Over the last ten years or so, physicists have begun to pick this problem apart. Most recently they’ve shown that it is not the bubbles that sink but the liquid, which circulates in a way that is downwards near the glass walls and upwards in the interior. As long as the downward flow of the liquid is faster than the upward motion of the bubbles, they will appear to sink.
But that still leaves a puzzle: why does the liquid circulate in this way?
Today, a dedicated team of Irish mathematicians reveal the answer. Eugene Benilov, Cathal Cummins and William Lee at the University of Limerick say the final piece in this puzzle is the shape of the glass, which has a crucial influence over the circulatory patterns in the liquid.
Whatever you might feel about Guinness, I’m sure you’ve heard it said that it doesn’t “travel well”. (There’s a joke floating around the intarwebz about this being said in a pub across the street from the St. James Gate brewery.)
Well, some researchers set out to see if this is actually true. Their conclusion?
This study aimed to test the much-pronounced but poorly supported theory that “Guinness does not travel well.” A total of 4 researchers from 4 different countries of origin traveled around the world for 12 mo to collect data on the enjoyment of Guinness and related factors. The main outcome was measured on a Visual Analogue Scale (VAS) from 0 (enjoyed it not at all) to 100 (enjoyed it very much). A total of 103 tastings were recorded (42 in Ireland, 61 elsewhere) in 71 different pubs spread over 33 cities and 14 countries. The enjoyment of Guinness consumed in Ireland was rated higher (74 mm VAS) than outside Ireland (57 mm; P < 0.001). This difference remained statistically significant after adjusting for researcher, pub ambience, Guinness appearance, and the sensory measures mouthfeel, flavor, and aftertaste. This study is the first to provide scientific evidence that Guinness does not travel well and that the enjoyment of Guinness (for our group of nonexpert tasters) was higher when in Ireland. Results, however, are subject to further verification because of limitations in the study design.
You’ll need to pay to get the whole study (or be a researcher that subscribes to the Wiley Online Library).
I’d like to volunteer to help them with that “further verification”.
Guinness, in the best Irish tradition, does things differently. The bubbles in a freshly poured pint appear to be cascading down the side of the glass – yet the creamy top which is the drink’s trademark remains.
Members of the Royal Society of Chemistry set out to investigate the puzzle over the course of one lunchtime.
Scientists used a super-fast camera that could zoom in and magnify the bubbles 10 times.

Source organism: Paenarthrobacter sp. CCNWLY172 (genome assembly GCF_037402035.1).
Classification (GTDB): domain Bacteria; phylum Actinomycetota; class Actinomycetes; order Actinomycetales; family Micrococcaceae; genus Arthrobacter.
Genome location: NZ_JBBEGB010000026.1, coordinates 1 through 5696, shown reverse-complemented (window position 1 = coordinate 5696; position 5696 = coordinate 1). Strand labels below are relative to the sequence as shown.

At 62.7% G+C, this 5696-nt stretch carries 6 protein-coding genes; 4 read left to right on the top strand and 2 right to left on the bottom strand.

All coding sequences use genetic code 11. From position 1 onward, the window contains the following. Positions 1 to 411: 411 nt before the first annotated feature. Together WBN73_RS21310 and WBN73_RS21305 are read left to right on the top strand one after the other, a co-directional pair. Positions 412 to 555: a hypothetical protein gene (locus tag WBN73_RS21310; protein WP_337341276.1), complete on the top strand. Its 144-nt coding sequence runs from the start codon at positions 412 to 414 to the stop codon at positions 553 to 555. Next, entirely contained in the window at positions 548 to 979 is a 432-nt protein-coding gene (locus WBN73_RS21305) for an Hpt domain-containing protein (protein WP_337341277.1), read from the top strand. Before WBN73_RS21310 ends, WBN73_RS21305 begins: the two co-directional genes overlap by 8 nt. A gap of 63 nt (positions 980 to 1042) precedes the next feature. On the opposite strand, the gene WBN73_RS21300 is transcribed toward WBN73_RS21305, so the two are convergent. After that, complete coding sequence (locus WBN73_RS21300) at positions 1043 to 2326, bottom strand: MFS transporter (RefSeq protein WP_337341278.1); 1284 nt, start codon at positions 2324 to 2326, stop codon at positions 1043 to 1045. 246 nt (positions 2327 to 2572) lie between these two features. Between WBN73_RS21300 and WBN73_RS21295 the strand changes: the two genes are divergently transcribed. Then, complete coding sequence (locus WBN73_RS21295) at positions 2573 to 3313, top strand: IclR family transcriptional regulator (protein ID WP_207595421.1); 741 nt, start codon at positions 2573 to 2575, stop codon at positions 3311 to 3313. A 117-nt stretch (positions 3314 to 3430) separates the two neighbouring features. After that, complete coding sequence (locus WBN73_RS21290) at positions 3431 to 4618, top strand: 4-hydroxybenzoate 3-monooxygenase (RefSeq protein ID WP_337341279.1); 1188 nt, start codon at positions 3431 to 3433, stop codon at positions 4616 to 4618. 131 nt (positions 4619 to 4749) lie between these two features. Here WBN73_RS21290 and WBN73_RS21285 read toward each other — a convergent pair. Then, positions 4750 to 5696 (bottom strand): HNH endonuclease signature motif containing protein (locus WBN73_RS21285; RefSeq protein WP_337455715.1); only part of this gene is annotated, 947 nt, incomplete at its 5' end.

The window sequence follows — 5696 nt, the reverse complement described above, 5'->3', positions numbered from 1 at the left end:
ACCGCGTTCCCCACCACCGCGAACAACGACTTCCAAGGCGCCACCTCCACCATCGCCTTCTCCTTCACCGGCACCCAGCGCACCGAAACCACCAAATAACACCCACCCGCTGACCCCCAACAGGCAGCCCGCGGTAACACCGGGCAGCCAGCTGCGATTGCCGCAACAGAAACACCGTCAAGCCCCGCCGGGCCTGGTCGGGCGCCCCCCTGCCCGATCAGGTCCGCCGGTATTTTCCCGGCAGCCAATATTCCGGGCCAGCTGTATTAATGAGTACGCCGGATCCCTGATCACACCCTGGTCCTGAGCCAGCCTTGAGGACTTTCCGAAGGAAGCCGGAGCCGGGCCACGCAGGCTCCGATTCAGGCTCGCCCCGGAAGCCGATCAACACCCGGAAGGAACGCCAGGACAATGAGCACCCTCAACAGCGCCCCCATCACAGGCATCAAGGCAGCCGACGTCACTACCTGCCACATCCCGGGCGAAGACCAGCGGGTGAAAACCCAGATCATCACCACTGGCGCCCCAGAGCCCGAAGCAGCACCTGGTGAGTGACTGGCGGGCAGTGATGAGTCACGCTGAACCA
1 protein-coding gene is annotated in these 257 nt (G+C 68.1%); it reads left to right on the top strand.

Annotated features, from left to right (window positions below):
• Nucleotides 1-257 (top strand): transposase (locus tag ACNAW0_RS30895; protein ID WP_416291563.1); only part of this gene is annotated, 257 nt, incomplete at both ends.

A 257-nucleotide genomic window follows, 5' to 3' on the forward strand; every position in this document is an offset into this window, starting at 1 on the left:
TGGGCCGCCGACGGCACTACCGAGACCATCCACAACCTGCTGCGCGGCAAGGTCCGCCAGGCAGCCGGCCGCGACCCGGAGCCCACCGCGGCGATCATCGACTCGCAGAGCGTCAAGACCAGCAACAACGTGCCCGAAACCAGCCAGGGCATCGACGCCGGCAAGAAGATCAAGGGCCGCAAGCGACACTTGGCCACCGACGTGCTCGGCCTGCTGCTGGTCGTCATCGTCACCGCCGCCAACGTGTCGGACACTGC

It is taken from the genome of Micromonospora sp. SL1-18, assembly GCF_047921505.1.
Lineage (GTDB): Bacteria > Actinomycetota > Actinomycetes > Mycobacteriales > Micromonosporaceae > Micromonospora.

The study showed that the more visible outlying bubbles in a pint of Guinness did move downwards, as a result of circulation flow and drag.
At the centre of the glass, the bubbles were free to rise rapidly, pulling the surrounding liquid with them and setting up a circulating current.
Flowing outwards from the surface, the frothy ”head”, the current hit the glass edge and was pushed down. Bubbles held back by dragging on the side of the glass were caught in the circulation and forced to go with the flow – the wrong way, for a bubble.
Professor Manuel Garzon, a member of Granada’s medical faculty, made the finding after tests on 25 students over several months. Researchers believe that it is the sugars, salts, and bubbles in a beer that may help people absorb fluids more quickly.
The subjects in the study were asked to run on a treadmill at temperatures of 104F (40C) until they were close to exhaustion. Once they had reached the point of giving up, researchers measured their hydration levels, motor skills, and concentration ability.
Half of the subjects were given two half pints of Spanish lager to drink, and the other half were given just water.
Garzon said that the rehydration effection in those who were given beer was “slightly better” than those who were given only water. He also believes that the carbon dioxide in beer helps quench thirst more quickly, and that beer’s carbohydrates replace calories lost during physical exertion.
There is good evidence that excessive drinking can hinder sexual performance after a night out – a phenomenon sometimes called “brewer’s droop”. [We call it "whisky dick" - Ed.] The effect has been noted for many years: “[Drink] provokes the desire, but it takes away the performance,” Shakespeare reminds us in Macbeth.
But over longer periods, moderate drinking doesn’t seem to be linked to erectile dysfunction, says Kew-Kim Chew, an epidemiologist at the University of West Australia in Nedlands, whose team conducted an anonymous postal survey of 1770 West Australian men.
After accounting for differences due to age, smoking and heart disease – all risk factors for ED – Chew and colleagues found that drinkers experienced rates of impotence 25% to 30% below those of teetotallers.
I wonder if this plays into the psychosis of Neo-Prohibitionists?
“People react quite differently to acute alcohol exposure,” [Roope Tikkanen, a researcher in the department of psychiatry at Helsinki University Central Hospital and corresponding author for the study said]. “Most individuals become relaxed and talkative, while some – particularly persons who are introverted while sober – become expansively extroverted and aggressive. A dramatic change from a normally introverted personality to extroverted aggressiveness and uncontrolled behaviors under the influence of alcohol was formerly called ‘pathological intoxication’ in Finland.”
Regarding the decline in impulsive-aggressive behavior with aging among high-activity MAOA offenders, Tikkanen hypothesized that it may be due to a correction of low central serotonin levels in the central nervous system.